“Therefore his height was exalted above all the trees of the field, and his boughs were multiplied, and his branches became long because of the multitude of waters, when he shot forth.” — Ezekiel 31:5
A huge tree inspires awe. The desire to capture and preserve the memory of its majesty may prompt a photo, but an image cannot do justice to its magnitude. Standing at the base and looking up causes wonder . . . and perhaps some dizziness.
For example, there is a cedar tree in Northern Idaho that is more than 3,000 years old. It began growing a millennium before Jesus was born! It is 177 feet tall and 18 feet in diameter, and is fed by a small stream.
Another huge tree, the “Cheewhat Giant” on Vancouver Island, British Columbia, is a Western Red Cedar that is 182 feet tall and has a 20-foot diameter. This tree was discovered in 1988 in a national park reserve.
On the Olympic Peninsula of Western Washington, the Quinault “Big Cedar Tree” was a landmark for generations. It stood 174 feet tall, was over 19 feet in diameter, and had lived 1,000 years. It was estimated to contain 15,300 cubic feet of wood. In July 2016, this monumental tree fell due to natural causes, and the tourist trail to it has been decommissioned.
Although such massive old trees are amazing, they are not eternal. Time and nature’s forces will eventually cause them to fall.
In today’s text, God instructed Ezekiel to direct a message toward Egypt, a distinguished nation at the time. Assyria had also once been a world power. The Lord compared Assyria to a massive cedar tree that had risen above all the other trees, yet it was cut down because of pride. Similarly, God said Egypt would also fall.
Thousands of years have passed since Ezekiel’s declaration, but God does not change. He continues to hate the type of pride that the Egyptians and Assyrians were judged for — a self-exalting, arrogant feeling of superiority — and He will bring judgment for it in His own time and way. If we are battling pride today, we can open our hearts to the Lord and ask Him to help us have a humble mind and heart. This can only come about with a God-given perspective that is a result of yielding to Him. It is the attitude we want to have!
The message of judgment against Egypt in chapter 31 was delivered as a parable about a great cedar. The cedar trees of Lebanon were symbols of power and longevity, so God used the cedar tree metaphorically. Judah was to see that the fall of the cedar, representing Assyria, was a warning or example of what would happen to proud Egypt. This prophecy was specifically dated, being delivered only about one month before the final fall of Jerusalem.
Egypt had begun its rise to prominence around 3000 B.C., when tribal people from the lower Nile region united with an emerging regional government from the upper Nile. By the time of Ezekiel’s prophecy, the Great Sphinx of Egypt had existed for nearly two thousand years and the dynasty of the Pharaohs for perhaps one thousand years longer. However, beginning in verse 2, God revealed to Ezekiel that the Pharaohs’ rule was nearing an end.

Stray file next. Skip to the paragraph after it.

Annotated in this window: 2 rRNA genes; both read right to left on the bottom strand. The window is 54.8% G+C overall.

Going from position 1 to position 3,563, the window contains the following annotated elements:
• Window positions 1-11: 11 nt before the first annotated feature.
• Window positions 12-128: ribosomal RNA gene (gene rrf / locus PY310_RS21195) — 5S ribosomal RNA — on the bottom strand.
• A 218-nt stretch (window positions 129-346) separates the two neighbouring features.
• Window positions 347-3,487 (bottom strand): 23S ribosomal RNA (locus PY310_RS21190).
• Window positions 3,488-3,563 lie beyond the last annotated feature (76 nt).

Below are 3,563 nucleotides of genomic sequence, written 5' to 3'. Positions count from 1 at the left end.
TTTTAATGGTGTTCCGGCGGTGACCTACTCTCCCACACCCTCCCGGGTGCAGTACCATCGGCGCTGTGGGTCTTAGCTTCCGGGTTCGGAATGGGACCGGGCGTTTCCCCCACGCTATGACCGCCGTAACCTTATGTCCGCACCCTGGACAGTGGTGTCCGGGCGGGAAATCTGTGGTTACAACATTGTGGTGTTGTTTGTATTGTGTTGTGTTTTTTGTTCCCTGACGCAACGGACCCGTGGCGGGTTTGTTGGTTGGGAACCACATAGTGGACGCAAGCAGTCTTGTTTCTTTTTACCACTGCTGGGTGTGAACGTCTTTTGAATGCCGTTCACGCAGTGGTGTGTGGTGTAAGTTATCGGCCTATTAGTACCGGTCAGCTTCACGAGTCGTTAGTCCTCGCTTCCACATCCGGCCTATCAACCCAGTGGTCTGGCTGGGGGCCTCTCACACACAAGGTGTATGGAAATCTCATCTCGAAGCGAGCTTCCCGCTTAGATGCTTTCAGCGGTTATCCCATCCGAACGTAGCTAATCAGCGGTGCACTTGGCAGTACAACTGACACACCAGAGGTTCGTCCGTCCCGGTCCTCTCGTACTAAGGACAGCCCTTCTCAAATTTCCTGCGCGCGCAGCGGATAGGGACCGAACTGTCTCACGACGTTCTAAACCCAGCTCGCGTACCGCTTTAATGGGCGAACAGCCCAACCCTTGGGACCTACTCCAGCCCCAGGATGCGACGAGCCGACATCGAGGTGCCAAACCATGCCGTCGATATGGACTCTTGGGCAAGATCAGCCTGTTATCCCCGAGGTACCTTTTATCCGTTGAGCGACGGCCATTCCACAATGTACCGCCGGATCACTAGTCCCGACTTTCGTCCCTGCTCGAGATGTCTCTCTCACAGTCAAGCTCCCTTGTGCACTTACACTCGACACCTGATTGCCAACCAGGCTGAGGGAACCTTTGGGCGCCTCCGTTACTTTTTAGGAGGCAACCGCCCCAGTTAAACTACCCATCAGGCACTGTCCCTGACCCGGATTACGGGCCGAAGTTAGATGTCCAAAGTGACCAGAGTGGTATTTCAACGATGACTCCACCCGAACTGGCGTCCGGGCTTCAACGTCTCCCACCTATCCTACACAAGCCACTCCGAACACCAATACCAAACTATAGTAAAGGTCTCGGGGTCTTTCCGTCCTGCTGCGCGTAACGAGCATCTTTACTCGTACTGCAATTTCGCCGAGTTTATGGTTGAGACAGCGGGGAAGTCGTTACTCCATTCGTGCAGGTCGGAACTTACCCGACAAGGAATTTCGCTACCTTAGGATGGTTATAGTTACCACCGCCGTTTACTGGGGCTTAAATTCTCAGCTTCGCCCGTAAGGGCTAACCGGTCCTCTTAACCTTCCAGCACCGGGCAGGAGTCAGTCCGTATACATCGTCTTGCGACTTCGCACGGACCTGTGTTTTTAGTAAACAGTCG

The Assyrian empire was the largest of its time. For much of its history, its capital city was Nineveh. Worship of Ashur, the national god, and Ishtar, the goddess of war, was promoted. Three innovations aided Assyria’s rise to dominance: 1) Military service became compulsory; 2) Tiglathpilezer III initiated the policy of maintaining a standing army; and 3) Conquered people were often resettled in other parts of the empire, depriving them of their homeland. The first Biblical mention of Assyria is Genesis 2:14.
The Lebanon cedar, mentioned in verse 3, is referred to over one hundred times in the Bible. These stately trees were the tallest, most massive living things in the region, and renowned for their natural beauty. They could exceed one hundred feet in height, eighty feet of branch spread, and live for over two thousand years. Phoenicians, Israelites, Egyptians, Assyrians, Babylonians, Persians and Romans all used the timber, which was known for its longevity and structural strength. At God’s direction, Ezekiel spoke of the cedar’s greatness and influence, using the destruction of this magnificent tree as a metaphor to instruct Pharaoh and all “his multitude” (verse 2).
Verses 8-11 and 16-18 tie Pharaoh’s pride to the sin in the Garden of Eden. Those versed in the Torah would have readily seen the connection. The destruction of the cedar presented Ezekiel’s hearers with a recognizable representation of God’s hatred of pride and the judgment it would bring. As in Eden, pride was condemned, and final judgment of the mighty Egyptian empire was rendered.
III. The condemnation of the nations
G. The condemnation of Egypt
4. The comparison of Egypt and Assyria (31:1-18)
a. The tree presented: Assyria (31:1-9)
b. The tree destroyed (31:10-14)
c. The descent to Sheol (31:15-17)
d. The application to Egypt (31:18)
Next time you see a massive tree, use it as a reminder of the illustration God gave Ezekiel. Take a moment to thank God for the tree’s beauty and ask Him to keep your heart in the right attitude toward Him.